The importance of sample preparation for analyzing pain management drugs in different matrices
This article explores the role of SPE sorbents for analyte recovery rates and method accuracy to develop clean samples for analysis and to reach lower limits of detection.
Traditional sample preparation method development can often be laborious and costly. Understanding the underlying concepts of the technique can help food and environmental laboratories develop methods in notoriously complex matrices, faster, more efficiently, and provide better chromatography. With the presence of many unique matrices and analytes, methods such as QuEChERS, supported liquid extraction (SLE), or solid-phase extraction (SPE) provide the necessary adaptability for many types of extractions. With customizable methods to work with unique matrices and with the addition of automation, extractions can be improved to save time and provide consistent recoveries.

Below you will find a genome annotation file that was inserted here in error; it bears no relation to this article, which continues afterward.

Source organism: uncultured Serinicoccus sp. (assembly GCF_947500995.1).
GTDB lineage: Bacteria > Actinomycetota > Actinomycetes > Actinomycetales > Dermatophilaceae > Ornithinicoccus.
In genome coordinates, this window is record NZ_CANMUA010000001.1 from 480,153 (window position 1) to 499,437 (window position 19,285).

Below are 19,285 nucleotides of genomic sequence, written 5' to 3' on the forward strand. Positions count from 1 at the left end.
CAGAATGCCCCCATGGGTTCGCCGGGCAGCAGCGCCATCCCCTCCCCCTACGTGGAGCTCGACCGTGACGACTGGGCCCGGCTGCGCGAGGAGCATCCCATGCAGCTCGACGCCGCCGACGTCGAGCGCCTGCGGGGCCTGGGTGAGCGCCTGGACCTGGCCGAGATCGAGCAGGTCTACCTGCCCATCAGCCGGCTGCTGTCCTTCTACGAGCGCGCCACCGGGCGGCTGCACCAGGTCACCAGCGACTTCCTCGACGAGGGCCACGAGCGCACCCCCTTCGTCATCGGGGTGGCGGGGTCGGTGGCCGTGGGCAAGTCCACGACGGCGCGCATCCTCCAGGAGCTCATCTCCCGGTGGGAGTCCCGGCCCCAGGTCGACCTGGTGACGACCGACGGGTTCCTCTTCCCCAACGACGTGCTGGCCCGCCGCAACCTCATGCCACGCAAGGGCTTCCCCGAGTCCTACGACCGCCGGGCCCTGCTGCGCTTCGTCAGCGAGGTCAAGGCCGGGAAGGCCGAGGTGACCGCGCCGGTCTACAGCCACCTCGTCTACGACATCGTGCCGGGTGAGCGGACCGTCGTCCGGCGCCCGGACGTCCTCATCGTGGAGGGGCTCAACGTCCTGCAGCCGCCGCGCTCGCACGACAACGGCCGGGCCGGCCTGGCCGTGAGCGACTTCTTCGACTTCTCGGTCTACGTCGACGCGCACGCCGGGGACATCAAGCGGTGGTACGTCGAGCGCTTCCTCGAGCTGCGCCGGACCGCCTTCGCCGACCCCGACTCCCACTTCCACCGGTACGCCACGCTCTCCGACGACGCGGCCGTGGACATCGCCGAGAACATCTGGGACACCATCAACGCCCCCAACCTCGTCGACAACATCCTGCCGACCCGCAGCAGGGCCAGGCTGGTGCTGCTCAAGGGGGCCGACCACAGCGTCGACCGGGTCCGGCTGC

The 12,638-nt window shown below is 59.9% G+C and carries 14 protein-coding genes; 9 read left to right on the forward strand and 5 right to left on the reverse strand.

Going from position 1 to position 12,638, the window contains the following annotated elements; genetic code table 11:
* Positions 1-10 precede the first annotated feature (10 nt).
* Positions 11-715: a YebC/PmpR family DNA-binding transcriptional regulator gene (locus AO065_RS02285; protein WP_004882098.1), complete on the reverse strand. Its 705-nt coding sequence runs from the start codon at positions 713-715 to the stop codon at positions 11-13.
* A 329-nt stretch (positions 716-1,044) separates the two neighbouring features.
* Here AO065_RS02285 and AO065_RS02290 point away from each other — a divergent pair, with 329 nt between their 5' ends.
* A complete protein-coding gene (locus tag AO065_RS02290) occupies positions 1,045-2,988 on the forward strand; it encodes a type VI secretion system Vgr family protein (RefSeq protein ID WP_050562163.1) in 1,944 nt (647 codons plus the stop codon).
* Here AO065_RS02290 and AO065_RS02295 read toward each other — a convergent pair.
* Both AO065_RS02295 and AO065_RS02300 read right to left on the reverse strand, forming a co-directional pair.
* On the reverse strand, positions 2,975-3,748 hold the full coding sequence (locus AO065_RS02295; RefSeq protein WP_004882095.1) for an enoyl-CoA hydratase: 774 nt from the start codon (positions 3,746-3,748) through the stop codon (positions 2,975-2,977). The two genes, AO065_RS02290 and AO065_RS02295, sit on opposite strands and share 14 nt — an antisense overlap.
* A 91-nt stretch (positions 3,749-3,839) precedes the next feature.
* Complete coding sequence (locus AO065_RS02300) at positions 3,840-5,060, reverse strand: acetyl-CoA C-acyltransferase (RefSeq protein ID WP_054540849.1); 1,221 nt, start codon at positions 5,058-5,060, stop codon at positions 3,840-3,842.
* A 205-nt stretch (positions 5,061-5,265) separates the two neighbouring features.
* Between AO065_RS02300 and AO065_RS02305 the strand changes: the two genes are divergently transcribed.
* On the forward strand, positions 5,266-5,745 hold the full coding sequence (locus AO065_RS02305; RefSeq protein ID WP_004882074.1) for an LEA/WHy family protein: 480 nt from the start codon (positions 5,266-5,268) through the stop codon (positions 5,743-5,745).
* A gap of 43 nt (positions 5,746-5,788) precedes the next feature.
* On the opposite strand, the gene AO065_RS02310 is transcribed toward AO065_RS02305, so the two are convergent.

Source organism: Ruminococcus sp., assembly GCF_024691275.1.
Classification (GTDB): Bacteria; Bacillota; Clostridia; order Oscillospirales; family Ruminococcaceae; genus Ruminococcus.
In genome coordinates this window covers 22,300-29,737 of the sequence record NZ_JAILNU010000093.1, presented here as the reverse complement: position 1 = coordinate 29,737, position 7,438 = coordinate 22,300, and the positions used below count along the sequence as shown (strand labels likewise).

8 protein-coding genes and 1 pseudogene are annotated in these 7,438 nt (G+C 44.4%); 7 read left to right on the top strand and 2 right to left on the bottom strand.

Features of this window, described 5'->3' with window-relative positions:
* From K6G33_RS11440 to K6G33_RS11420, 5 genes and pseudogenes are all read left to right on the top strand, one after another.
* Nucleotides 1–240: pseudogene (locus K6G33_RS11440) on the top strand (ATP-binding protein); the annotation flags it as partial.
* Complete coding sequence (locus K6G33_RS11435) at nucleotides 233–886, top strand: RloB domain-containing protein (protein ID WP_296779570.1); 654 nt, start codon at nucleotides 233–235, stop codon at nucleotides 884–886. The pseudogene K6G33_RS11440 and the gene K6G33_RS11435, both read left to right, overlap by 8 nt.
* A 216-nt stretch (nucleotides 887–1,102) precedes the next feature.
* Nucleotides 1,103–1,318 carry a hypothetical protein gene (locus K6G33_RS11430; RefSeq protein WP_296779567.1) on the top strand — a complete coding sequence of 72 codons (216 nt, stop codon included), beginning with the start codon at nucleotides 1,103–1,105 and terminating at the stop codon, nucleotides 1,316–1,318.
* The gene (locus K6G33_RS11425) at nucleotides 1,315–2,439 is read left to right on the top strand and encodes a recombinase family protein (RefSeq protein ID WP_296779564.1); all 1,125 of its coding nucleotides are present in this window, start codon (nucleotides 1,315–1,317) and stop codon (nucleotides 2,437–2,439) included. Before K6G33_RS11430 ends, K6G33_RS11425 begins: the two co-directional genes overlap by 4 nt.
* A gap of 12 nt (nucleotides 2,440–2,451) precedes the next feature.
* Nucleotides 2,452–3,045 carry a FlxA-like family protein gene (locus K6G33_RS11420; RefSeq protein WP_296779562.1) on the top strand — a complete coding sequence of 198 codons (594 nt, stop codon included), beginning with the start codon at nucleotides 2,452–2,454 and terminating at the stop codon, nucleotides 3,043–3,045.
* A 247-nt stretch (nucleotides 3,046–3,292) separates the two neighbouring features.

With the growing use of illegal opioids, analysts should be prepared for a large influx of samples in their laboratories. While the workload may be increasing, the number of analysts and equipment may not, so the need for faster and better liquid chromatography–mass spectrometry (LC–MS) methods is important. By implementing an efficient sample preparation technique for matrix cleanup for some of the most common and traditional opioid matrices-blood and urine-coupled with a rapid and accurate LC method, laboratories can address the analytical needs for this growing problem.
In clinical and forensic/toxicology laboratories, urine is a preferred matrix from which to quantify drug concentrations because it yields accurate results and allows for noninvasive collection methods. Prior to excretion, drug metabolites in the body undergo a glucuronidation reaction, resulting in a glucuronide bond that must be cleaved before mass spectrometry (MS) analysis by a β-glucuronidase enzyme hydrolysis. Many laboratories employ a “dilute-and-shoot” method after hydrolysis to decrease residual protein or enzyme concentration, but this method negatively affects column lifetime and reduces the sensitivity of analyte detection. By using a β-glucuronidase removal approach, analysts are able to see an increase in sensitivity and a reduction in MS instrument maintenance.